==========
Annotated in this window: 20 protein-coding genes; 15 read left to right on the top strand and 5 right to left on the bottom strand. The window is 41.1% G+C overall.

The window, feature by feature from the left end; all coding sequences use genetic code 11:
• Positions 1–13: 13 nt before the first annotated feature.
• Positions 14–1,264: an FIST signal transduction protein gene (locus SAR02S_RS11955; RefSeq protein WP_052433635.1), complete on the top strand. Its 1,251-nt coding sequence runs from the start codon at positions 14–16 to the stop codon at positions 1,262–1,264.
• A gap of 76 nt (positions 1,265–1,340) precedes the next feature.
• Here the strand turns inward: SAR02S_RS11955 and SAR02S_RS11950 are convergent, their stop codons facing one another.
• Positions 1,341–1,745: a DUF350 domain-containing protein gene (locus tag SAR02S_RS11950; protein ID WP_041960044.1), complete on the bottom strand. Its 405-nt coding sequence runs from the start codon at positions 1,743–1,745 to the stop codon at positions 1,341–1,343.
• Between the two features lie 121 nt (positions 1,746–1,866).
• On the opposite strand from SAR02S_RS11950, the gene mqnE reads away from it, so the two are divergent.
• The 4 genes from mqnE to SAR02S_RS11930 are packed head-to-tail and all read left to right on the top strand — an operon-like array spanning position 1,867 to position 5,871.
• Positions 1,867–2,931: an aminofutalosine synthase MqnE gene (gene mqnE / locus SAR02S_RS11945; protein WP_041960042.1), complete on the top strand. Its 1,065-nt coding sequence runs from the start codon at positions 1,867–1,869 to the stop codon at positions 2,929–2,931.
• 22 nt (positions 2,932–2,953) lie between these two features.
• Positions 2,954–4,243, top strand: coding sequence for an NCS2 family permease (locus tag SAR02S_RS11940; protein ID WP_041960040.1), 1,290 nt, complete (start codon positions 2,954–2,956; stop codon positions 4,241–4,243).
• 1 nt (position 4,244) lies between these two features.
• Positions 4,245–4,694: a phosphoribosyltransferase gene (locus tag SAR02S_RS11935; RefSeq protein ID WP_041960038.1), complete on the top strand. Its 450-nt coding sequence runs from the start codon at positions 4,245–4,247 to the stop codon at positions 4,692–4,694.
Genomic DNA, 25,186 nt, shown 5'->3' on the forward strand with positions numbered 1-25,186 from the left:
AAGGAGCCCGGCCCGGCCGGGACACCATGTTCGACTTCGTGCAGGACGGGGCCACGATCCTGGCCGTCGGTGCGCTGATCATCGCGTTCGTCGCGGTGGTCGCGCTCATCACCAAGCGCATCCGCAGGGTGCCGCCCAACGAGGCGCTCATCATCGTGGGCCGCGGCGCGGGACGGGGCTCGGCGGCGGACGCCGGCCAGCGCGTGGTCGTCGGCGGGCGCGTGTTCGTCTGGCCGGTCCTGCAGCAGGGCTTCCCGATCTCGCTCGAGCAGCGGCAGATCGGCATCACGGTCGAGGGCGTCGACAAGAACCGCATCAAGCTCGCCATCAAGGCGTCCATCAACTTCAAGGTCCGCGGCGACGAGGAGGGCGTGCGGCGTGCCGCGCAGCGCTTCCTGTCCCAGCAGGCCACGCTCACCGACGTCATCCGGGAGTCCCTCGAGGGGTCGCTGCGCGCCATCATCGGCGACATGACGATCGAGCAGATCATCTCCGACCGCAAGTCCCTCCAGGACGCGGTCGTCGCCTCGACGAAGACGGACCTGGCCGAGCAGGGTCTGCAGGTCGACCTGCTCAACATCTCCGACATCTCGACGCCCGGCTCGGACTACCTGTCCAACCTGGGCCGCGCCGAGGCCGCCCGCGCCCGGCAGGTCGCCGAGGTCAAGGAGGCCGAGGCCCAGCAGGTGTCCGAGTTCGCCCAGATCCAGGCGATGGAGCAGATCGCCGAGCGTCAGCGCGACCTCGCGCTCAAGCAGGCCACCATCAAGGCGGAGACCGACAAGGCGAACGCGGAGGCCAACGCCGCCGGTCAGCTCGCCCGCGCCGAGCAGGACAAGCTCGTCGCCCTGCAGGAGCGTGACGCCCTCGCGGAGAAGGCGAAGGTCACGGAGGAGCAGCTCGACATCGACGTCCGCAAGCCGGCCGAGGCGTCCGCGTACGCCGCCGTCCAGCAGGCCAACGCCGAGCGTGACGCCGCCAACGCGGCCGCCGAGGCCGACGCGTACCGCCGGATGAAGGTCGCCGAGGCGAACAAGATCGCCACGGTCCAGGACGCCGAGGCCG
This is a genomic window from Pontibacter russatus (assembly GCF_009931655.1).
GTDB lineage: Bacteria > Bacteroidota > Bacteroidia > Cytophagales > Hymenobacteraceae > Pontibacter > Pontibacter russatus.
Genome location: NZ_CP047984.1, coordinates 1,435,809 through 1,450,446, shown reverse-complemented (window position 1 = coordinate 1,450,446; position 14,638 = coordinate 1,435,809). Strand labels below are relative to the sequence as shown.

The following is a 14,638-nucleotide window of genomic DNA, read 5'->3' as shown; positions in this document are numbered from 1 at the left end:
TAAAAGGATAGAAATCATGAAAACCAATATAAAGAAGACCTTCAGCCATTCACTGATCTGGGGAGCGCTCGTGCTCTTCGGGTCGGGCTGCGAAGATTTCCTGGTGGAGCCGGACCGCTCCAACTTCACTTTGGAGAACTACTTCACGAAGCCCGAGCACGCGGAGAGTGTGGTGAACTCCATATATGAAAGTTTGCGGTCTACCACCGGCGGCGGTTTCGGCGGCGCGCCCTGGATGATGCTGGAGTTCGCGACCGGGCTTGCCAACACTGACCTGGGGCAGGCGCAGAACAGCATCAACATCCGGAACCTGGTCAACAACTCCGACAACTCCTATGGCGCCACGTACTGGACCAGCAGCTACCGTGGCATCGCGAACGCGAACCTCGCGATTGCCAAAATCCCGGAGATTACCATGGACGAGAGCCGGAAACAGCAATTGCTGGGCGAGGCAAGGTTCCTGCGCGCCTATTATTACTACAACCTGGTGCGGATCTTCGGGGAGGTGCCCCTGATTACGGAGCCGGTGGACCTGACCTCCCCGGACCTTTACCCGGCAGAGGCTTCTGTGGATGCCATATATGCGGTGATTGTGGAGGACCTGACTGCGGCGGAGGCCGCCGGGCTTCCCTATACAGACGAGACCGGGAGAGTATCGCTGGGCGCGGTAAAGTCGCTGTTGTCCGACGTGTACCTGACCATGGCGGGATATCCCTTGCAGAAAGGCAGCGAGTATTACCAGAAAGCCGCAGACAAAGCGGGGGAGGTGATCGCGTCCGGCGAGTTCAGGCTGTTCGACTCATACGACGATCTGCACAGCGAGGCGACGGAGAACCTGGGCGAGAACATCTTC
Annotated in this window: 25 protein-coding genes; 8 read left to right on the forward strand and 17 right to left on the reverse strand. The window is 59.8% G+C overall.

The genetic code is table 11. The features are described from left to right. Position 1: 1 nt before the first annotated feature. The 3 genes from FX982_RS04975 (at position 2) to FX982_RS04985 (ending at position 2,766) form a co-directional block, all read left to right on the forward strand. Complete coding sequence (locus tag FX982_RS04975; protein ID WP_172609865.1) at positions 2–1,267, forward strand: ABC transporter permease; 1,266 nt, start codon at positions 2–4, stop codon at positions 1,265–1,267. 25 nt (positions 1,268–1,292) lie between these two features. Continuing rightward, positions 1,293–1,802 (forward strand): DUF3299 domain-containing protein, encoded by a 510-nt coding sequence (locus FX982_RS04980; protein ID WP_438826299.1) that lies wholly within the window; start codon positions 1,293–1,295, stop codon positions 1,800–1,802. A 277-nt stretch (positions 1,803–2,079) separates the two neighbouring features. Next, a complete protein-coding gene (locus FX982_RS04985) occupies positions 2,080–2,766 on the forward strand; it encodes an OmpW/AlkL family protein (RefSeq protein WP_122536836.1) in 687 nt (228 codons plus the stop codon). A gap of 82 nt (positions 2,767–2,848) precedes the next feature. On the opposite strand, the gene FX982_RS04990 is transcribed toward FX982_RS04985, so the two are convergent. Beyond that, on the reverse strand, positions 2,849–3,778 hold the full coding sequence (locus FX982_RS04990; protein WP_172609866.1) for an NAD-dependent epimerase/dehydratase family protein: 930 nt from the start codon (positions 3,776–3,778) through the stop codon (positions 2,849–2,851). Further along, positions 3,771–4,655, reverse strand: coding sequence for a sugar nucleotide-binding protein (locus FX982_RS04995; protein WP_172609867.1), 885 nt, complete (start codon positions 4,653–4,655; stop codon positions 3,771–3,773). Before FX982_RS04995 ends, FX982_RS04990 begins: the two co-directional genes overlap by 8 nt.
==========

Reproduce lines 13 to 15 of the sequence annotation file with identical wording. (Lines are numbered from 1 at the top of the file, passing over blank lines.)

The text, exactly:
• Positions 2,954–4,243, top strand: coding sequence for an NCS2 family permease (locus tag SAR02S_RS11940; protein ID WP_041960040.1), 1,290 nt, complete (start codon positions 2,954–2,956; stop codon positions 4,241–4,243).
• 1 nt (position 4,244) lies between these two features.
• Positions 4,245–4,694: a phosphoribosyltransferase gene (locus tag SAR02S_RS11935; RefSeq protein ID WP_041960038.1), complete on the top strand. Its 450-nt coding sequence runs from the start codon at positions 4,245–4,247 to the stop codon at positions 4,692–4,694.